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Durbin: Illinois Agency Should Take Action Against Westwood College

  • Written by Press Release
  • Category: Schools

Calls on approving agency to make criminal justice program - under investigation by Illinois AG - ineligible for federal GI Bill funds

WASHINGTON, D.C.—(ENEWSPF)—February 29, 2012.  U.S. Senator Dick Durbin (D-IL) today called on the Illinois State Approving Agency to make the criminal justice program offered by Westwood College – currently under investigation by the Illinois Attorney General – ineligible for federal funding under the GI Bill. According to Durbin, veterans in Illinois rely on the State Approving Agency for assurance of the integrity of the school they attend. 

“Providing veterans with education benefits makes sense when we can ensure that veterans are receiving a quality education, but we cannot afford to spend limited federal dollars for poor quality programs at schools that overpromise and underperform,” wrote Durbin. “The Illinois State Approving Agency is well positioned to provide assurance to taxpayers and students in Illinois that GI bill benefits are only going to institutions of quality and rigor that are likely to produce good outcomes for veterans.” 

Illinois Attorney General Lisa Madigan recently filed a lawsuit against Westwood College alleging that Westwood deceptively marketed its criminal justice program by falsely convincing students the program would allow them to pursue a law enforcement career but instead left Chicago area students with up to $70,000 each in debt for degrees that were worthless in pursuing careers in criminal justice.

“Although the Attorney General’s lawsuit is not yet settled, the seriousness of the allegations merit immediate action to protect prospective students from the same fate that has befallen too many Westwood students already,” Durbin continued. “Many students learned only after graduation—and after accumulating thousands in student loan debt—that their degrees would not land them the law enforcement jobs they originally sought.”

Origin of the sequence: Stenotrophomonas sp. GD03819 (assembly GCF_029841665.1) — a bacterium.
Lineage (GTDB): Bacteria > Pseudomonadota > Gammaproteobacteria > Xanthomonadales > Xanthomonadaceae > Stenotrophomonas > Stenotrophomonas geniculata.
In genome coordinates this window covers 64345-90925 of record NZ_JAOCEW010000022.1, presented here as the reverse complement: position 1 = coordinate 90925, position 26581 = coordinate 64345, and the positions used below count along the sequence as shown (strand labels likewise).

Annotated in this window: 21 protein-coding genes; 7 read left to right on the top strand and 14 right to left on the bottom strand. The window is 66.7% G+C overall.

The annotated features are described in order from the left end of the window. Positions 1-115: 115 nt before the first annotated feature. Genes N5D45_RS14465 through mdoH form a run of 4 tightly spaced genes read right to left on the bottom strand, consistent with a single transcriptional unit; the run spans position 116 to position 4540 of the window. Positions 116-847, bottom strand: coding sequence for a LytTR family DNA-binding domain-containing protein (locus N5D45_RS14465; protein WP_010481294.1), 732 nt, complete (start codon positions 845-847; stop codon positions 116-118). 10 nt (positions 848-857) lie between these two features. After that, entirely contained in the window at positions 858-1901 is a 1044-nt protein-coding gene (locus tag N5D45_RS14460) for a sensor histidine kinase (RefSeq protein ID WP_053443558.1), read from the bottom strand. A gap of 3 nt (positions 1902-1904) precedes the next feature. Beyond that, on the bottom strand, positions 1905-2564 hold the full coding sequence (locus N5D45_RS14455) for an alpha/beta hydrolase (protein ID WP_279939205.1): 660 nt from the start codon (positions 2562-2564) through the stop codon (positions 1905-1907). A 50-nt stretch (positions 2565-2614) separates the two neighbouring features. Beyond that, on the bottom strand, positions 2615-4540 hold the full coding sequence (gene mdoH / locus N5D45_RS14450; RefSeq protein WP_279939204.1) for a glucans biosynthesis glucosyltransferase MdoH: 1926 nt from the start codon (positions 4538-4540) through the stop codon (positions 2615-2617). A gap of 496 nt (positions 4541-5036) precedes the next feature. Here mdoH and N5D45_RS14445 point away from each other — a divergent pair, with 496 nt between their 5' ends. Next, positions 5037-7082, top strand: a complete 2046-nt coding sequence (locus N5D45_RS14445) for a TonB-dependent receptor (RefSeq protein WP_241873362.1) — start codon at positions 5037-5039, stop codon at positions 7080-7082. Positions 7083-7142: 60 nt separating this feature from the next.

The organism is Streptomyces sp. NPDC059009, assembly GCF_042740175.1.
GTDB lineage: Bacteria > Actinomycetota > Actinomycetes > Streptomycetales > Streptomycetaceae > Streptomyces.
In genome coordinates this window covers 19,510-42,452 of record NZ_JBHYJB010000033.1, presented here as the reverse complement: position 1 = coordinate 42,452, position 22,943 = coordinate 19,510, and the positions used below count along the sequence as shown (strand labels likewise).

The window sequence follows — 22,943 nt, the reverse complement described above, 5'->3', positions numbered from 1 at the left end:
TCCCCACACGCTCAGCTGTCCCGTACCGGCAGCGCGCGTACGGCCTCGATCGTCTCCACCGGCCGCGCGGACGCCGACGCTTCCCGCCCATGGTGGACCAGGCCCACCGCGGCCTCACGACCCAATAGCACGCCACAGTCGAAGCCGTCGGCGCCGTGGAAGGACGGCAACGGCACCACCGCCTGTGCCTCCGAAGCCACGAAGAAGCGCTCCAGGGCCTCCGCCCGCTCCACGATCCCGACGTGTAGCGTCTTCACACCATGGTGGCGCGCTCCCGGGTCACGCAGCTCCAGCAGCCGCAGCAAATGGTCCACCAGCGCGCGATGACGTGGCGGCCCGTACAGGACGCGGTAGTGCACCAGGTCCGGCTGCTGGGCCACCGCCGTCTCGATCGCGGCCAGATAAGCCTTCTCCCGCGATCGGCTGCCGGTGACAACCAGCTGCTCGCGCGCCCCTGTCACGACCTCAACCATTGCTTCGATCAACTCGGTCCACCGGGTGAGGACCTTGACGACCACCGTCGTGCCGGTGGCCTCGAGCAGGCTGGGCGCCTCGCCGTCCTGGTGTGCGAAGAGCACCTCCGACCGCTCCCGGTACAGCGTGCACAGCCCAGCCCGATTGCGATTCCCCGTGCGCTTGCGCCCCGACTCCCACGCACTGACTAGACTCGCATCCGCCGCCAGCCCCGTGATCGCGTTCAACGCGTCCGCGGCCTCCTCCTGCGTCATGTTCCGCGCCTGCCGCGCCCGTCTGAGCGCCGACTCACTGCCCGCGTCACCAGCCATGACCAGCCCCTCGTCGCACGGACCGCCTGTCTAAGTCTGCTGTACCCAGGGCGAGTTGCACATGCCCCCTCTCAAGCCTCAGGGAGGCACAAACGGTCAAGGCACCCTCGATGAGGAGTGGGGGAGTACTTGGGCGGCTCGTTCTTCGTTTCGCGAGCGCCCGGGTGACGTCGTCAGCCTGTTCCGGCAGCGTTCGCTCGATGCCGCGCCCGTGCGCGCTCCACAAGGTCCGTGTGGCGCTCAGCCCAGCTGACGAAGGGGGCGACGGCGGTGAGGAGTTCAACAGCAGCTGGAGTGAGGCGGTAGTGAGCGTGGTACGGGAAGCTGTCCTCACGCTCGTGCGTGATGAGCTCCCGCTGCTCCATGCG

Earlier this year, Durbin announced legislation that would further limit federal government subsidies to for-profit colleges and eliminate the incentive for these extremely profitable schools to aggressively target veterans and service members. The Protecting Our Students and Taxpayers (POST) Act – cosponsored by the Chairman of the Senate Committee on Health Education Labor and Pensions (HELP), U.S. Senator Tom Harkin (D-IA) – would cap the amount of revenue that for-profit colleges and universities are allowed to derive from federal student aid programs at 85% (currently that limit is at 90% with only 10% required to come from sources outside the federal government). Durbin’s bill would also include veterans’ and active duty service members’ federal student aid – such as G.I. bill benefits and the Department of Defense’s tuition assistance funds – in the calculation (currently, this funding is not included in the 90% calculation).

[Text of the letter is below]

February 28, 2012

Ms. Joan L. Ryan, Administrator

Illinois State Approving Agency

833 S. Spring Street

P.O. Box 19432

Springfield, IL 62706

Dear Ms. Ryan:

I urge you to use the authority of the state approving agency to make the criminal justice program offered by Westwood College ineligible for new enrollments using the GI bill. As the agency tasked with approving schools and education programs to participate in the GI bill program, veterans rely on state approving agencies for assurance of the integrity of the school they attend.

The State Attorney General recently filed lawsuit against Westwood College for engaging in deceptive practices that left Chicago area students with up to $70,000 each in debt for degrees that failed to qualify them for careers in criminal justice. The lawsuit alleges that Westwood marketed its criminal justice program by falsely convincing students the program would allow them to pursue a law enforcement career with agencies such as the Chicago Police Department, Illinois State Police and suburban police departments. Those employers don’t recognize the criminal justice degree from Westwood because Westwood lacks regional accreditation. Many students learned only after graduation—and after accumulating thousands in student loan debt—that their degrees would not land them the law enforcement jobs they originally sought.

Although the Attorney General’s lawsuit is not yet settled, the seriousness of the allegations merit immediate action to protect prospective students from the same fate that has befallen too many Westwood students already.

Providing veterans with education benefits makes sense when we can ensure that veterans are receiving a quality education, but we cannot afford to spend limited federal dollars for poor quality programs at schools that overpromise and underperform. The Illinois state approving agency is well positioned to provide assurance to taxpayers and students in Illinois that GI bill benefits are only going to institutions of quality and rigor that are likely to produce good outcomes for veterans.

I look forward to working with you to guarantee a high-quality education for all our veterans.

Sincerely,

Richard J. Durbin, U.S. Senator

Source: www.durbin.senate.gov

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